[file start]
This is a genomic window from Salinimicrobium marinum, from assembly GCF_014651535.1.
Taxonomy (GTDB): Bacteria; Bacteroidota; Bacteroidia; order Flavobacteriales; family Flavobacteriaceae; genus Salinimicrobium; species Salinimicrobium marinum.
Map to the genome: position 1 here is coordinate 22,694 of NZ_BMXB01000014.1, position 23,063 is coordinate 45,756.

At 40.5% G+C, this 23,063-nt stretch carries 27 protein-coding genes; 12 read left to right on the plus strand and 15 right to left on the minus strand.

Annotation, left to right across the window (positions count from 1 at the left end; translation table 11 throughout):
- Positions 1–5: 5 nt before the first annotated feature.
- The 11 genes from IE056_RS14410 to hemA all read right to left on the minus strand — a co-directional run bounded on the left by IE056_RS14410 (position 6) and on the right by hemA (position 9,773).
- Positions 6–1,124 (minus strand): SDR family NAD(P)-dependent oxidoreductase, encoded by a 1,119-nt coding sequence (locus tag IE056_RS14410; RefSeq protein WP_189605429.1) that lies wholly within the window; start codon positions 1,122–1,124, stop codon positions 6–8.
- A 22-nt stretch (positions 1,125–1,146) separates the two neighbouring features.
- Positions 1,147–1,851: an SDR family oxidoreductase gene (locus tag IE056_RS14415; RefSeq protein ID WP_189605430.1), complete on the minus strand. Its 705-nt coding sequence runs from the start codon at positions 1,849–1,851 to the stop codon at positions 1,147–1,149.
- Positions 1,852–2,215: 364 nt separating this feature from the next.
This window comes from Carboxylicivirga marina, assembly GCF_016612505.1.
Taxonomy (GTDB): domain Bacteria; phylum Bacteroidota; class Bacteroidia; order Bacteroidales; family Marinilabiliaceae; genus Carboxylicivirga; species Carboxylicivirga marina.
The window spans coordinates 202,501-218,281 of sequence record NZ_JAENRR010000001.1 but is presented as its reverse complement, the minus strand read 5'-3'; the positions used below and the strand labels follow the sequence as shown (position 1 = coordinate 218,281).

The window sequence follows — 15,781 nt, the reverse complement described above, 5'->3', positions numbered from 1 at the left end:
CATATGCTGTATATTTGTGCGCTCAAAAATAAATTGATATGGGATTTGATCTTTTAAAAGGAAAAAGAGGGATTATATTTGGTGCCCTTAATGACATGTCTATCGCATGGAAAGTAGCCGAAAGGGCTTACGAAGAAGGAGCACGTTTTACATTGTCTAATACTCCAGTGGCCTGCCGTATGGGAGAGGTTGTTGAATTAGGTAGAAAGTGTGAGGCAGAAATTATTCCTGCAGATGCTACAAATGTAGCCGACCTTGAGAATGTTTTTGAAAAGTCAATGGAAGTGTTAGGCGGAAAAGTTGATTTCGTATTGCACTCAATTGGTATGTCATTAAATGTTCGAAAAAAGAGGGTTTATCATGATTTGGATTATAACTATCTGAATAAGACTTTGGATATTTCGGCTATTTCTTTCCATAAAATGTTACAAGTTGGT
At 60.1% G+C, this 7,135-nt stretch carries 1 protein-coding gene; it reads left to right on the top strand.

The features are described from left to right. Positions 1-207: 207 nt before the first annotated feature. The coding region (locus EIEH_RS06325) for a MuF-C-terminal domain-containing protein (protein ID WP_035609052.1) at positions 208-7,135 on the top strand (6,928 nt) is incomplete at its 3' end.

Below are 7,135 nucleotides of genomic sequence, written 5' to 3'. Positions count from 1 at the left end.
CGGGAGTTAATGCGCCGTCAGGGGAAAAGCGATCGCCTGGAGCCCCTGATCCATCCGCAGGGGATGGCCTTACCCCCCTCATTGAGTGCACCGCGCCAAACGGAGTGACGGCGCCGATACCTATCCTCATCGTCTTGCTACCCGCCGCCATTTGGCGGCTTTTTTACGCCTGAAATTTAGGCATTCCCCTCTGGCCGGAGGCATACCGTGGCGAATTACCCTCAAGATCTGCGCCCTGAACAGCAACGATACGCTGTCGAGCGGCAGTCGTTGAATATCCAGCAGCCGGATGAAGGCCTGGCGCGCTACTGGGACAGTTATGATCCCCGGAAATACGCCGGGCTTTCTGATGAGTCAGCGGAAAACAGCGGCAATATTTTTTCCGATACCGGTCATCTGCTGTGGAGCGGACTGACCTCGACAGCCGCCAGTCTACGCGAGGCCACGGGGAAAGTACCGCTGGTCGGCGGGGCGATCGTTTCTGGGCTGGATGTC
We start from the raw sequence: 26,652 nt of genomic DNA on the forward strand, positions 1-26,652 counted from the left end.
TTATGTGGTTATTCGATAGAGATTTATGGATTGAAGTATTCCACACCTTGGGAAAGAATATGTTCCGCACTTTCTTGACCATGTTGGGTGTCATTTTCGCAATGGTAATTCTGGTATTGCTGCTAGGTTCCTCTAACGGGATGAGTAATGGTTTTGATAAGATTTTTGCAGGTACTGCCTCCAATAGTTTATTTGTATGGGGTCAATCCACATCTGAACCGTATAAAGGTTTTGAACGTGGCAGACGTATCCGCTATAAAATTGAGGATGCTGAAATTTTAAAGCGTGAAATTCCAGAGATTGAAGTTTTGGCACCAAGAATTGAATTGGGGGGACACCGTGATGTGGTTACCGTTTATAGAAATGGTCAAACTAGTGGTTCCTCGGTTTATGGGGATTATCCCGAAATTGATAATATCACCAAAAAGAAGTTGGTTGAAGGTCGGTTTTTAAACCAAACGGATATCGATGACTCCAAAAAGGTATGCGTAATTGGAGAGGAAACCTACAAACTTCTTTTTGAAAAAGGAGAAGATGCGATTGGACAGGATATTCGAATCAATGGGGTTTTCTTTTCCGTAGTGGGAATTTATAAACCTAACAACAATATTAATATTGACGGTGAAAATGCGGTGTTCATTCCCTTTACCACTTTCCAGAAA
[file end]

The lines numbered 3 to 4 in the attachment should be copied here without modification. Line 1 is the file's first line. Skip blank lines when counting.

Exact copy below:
Map to the genome: position 1 here is coordinate 22,694 of NZ_BMXB01000014.1, position 23,063 is coordinate 45,756.

At 40.5% G+C, this 23,063-nt stretch carries 27 protein-coding genes; 12 read left to right on the plus strand and 15 right to left on the minus strand.